Creasy reveals rape threat and sexual harassment experienced at university

Katie Neame
© UK Parliament/Jessica Taylor

Stella Creasy has revealed that she was subject to rape threats and sexual harassment at university and that she was “admonished” by college authorities when she reported the abuse instead of the perpetrators being punished.

The Labour MP said her first experience of sexual harassment took place during her first year at Cambridge University’s Magdalene College and that it included a campaign of abusive posters when she ran for the position of president of the college’s student council.

Creasy told GB News: “I’ll never forget the night that I was in a room with them all and they threatened to gang rape me, let alone the posters that they put up around the college when I had the temerity to stand for a position in the student union, telling people not to vote for me because of who I’d slept with.”

The MP for Walthamstow said: “I was held up and I was admonished by the college authorities at the time because they chose to believe the idea that I was probably ‘a wronged woman’.”

“And, as I say, it took public humiliation, and posters, and finally other people coming forward, and me collating the evidence – of all the notes, the spitting in my room, the rubbish that was thrown at me, the sexual abuse and harassment if I tried to walk into the bar, that came from this group of young men.”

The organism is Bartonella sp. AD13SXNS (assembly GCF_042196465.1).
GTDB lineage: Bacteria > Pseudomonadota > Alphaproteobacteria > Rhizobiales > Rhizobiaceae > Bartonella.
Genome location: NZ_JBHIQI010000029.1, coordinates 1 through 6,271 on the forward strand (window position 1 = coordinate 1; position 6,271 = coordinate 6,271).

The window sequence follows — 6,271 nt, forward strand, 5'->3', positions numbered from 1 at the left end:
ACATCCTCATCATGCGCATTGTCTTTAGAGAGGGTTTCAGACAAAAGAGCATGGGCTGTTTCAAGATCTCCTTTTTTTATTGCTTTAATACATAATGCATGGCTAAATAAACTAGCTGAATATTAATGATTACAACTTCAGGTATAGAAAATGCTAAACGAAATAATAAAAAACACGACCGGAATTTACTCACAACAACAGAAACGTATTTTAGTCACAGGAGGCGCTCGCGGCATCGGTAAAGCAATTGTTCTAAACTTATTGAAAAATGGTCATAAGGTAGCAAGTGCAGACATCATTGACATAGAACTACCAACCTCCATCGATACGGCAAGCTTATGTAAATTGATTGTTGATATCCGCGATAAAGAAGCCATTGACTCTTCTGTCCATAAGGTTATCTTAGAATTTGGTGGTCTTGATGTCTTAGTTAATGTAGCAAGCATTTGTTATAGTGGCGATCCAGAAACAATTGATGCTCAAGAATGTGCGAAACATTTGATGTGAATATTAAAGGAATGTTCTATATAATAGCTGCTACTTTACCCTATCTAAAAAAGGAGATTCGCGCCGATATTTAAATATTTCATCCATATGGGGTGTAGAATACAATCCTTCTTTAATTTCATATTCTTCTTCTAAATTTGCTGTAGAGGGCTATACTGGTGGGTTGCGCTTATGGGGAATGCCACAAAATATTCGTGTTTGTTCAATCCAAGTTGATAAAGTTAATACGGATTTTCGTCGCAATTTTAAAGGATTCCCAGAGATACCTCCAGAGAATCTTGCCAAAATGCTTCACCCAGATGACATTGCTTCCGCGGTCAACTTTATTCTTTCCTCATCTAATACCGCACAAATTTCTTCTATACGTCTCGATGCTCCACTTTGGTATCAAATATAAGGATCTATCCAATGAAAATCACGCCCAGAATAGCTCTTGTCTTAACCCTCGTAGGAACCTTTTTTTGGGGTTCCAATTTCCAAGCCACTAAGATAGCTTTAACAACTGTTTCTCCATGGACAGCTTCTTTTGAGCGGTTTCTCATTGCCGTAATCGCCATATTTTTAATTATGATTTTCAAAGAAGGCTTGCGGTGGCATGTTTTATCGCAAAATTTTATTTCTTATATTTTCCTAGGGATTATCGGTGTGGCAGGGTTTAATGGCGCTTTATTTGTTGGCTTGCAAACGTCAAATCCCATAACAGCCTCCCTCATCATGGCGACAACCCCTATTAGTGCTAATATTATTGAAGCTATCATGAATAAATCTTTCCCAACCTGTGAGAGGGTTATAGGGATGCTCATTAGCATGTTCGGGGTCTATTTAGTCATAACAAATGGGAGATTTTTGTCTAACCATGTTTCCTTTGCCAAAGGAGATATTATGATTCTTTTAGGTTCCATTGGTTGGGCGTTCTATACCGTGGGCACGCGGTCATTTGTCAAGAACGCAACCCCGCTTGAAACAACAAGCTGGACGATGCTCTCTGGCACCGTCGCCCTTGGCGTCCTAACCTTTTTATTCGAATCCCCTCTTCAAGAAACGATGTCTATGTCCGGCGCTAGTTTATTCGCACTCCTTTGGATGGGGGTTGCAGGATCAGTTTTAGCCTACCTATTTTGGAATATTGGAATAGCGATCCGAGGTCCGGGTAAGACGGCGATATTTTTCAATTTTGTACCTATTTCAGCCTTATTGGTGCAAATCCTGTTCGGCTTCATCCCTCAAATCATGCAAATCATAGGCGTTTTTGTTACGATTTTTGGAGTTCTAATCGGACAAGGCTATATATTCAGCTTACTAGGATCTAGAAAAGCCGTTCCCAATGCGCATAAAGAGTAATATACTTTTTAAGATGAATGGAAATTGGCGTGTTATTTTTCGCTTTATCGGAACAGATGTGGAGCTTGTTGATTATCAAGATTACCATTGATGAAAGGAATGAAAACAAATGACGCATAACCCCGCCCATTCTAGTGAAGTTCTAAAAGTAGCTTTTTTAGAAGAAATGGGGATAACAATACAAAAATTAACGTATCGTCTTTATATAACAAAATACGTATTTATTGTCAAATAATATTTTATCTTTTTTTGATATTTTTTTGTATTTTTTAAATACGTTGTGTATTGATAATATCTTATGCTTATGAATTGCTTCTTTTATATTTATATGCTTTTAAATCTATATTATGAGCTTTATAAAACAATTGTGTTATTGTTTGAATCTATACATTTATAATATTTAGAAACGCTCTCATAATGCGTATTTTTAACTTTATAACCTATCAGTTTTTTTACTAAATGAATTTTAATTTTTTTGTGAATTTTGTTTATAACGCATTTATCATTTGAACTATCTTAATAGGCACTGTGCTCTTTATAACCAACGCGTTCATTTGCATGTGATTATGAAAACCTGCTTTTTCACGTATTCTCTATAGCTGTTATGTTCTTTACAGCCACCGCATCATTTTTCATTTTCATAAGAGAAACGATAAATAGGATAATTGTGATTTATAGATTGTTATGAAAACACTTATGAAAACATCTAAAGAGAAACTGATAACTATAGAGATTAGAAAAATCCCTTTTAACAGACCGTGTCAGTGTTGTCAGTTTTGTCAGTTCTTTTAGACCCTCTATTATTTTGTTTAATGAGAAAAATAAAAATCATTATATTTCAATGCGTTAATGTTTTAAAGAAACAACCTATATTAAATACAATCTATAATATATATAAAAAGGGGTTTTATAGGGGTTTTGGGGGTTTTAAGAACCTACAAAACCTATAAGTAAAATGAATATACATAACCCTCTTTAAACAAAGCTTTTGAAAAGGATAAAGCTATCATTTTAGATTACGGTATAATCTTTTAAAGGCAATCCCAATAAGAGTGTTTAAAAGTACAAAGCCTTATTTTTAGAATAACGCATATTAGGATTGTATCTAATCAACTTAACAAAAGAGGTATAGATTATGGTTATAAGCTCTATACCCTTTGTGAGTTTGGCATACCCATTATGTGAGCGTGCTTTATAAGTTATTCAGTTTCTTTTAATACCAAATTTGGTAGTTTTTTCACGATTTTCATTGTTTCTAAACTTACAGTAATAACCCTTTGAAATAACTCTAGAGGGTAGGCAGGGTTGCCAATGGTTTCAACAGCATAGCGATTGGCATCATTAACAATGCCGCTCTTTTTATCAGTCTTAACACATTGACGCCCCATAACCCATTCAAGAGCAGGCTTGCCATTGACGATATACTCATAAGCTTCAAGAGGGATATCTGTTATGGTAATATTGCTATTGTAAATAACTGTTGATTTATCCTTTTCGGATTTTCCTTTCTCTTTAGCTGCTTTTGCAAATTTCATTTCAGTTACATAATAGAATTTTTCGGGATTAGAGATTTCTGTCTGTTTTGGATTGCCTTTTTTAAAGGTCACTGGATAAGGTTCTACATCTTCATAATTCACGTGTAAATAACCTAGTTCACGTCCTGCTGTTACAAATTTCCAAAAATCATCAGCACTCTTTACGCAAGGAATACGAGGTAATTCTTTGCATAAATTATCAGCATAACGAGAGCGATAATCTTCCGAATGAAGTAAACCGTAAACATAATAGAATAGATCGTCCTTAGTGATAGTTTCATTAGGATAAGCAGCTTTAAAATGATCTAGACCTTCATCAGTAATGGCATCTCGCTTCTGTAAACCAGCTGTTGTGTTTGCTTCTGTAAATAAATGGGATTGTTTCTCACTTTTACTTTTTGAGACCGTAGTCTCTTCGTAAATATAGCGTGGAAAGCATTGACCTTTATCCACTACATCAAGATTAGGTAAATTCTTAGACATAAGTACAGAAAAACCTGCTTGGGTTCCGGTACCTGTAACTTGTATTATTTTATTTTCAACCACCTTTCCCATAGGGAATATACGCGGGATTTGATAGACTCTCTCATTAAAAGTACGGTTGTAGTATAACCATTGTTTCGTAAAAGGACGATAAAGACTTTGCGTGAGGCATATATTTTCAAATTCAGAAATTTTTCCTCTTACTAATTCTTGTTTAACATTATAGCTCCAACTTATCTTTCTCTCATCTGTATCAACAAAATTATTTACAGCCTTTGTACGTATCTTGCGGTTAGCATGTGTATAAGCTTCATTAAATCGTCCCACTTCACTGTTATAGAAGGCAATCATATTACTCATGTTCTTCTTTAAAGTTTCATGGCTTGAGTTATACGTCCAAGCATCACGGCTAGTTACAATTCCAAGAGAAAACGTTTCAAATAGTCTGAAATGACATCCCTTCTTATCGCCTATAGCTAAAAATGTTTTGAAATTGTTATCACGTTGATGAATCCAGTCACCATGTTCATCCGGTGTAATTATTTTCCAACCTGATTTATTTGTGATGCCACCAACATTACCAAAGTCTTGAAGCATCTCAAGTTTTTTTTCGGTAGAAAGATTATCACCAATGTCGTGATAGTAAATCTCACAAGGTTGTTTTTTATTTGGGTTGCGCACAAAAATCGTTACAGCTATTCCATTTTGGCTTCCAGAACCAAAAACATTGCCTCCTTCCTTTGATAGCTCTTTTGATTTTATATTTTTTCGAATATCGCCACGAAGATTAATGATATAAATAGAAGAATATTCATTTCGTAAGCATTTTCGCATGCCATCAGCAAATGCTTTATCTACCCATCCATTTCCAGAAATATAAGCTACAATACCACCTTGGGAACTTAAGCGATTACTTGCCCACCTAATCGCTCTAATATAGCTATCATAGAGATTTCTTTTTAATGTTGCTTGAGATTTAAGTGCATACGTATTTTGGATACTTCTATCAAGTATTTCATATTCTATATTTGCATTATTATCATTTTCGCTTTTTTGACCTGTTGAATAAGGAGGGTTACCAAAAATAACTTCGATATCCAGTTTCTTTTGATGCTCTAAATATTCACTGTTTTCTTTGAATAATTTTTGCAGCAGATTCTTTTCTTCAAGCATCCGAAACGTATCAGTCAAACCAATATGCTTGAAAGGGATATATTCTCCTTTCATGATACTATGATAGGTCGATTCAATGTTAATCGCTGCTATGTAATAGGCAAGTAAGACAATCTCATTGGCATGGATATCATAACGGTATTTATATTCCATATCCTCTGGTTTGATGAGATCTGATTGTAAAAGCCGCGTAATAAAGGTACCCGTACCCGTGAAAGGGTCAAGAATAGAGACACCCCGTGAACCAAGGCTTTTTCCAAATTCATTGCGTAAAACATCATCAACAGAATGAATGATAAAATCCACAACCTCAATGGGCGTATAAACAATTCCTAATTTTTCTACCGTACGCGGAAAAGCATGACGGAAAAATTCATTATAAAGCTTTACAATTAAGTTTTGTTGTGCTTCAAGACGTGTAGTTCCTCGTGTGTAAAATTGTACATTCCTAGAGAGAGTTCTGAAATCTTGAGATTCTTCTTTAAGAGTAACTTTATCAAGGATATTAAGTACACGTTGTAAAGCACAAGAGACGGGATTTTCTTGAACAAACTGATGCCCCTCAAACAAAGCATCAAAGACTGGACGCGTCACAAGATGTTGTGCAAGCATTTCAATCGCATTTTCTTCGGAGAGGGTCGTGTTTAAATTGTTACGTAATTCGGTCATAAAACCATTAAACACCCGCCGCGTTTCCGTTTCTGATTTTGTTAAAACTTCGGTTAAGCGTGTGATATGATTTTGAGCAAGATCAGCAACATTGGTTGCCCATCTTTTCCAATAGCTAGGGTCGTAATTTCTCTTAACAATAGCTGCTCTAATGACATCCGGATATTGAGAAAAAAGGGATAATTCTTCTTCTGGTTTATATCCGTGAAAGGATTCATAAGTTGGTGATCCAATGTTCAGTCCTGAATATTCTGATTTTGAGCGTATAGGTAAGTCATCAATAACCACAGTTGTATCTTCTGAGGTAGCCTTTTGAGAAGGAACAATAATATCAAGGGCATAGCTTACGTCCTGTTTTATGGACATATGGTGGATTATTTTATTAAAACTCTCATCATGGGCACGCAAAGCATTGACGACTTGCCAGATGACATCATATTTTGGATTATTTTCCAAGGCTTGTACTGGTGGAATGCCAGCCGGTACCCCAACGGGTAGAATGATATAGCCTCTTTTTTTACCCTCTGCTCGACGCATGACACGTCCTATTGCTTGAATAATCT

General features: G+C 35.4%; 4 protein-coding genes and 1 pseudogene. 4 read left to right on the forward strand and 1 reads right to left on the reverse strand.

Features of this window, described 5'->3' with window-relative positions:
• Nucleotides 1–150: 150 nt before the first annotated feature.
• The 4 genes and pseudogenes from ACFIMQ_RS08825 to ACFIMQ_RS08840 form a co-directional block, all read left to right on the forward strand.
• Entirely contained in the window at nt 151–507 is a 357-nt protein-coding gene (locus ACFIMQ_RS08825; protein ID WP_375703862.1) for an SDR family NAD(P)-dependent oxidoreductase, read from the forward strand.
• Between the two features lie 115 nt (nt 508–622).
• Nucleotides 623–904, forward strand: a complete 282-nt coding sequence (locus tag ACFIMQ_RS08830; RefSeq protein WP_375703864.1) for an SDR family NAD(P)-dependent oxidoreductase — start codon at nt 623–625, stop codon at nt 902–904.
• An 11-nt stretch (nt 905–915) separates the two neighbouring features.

Creasy said: “I’m in my mid-40s now and it’s the first time I’ve really felt even willing to talk about it. It was terrifying at the time. I’m terrified I’ll ever run into those young men again.

“And I say that because, several years after I left university, I did exactly that – I walked into a bar and they were all sat there, and I collapsed inside and left as soon as I could.” She said the men have gone on to become doctors, civil servants and “high-fliers”.

Creasy said sexual harassment remains an issue in universities, adding: “I tell you that because I think that culture isn’t unique to parliament, where there’s privilege and entitlement, and, frankly, it’s always the men that people think are least likely to do it who are involved in it.”

She added: “One of the things I want to say to women who have experienced those things in life and to the women in parliament now, is that you will find allies, you will find those of us prepared to stand with you because we know what it’s like, we know how hard it is and we know the impact it can have on you.”

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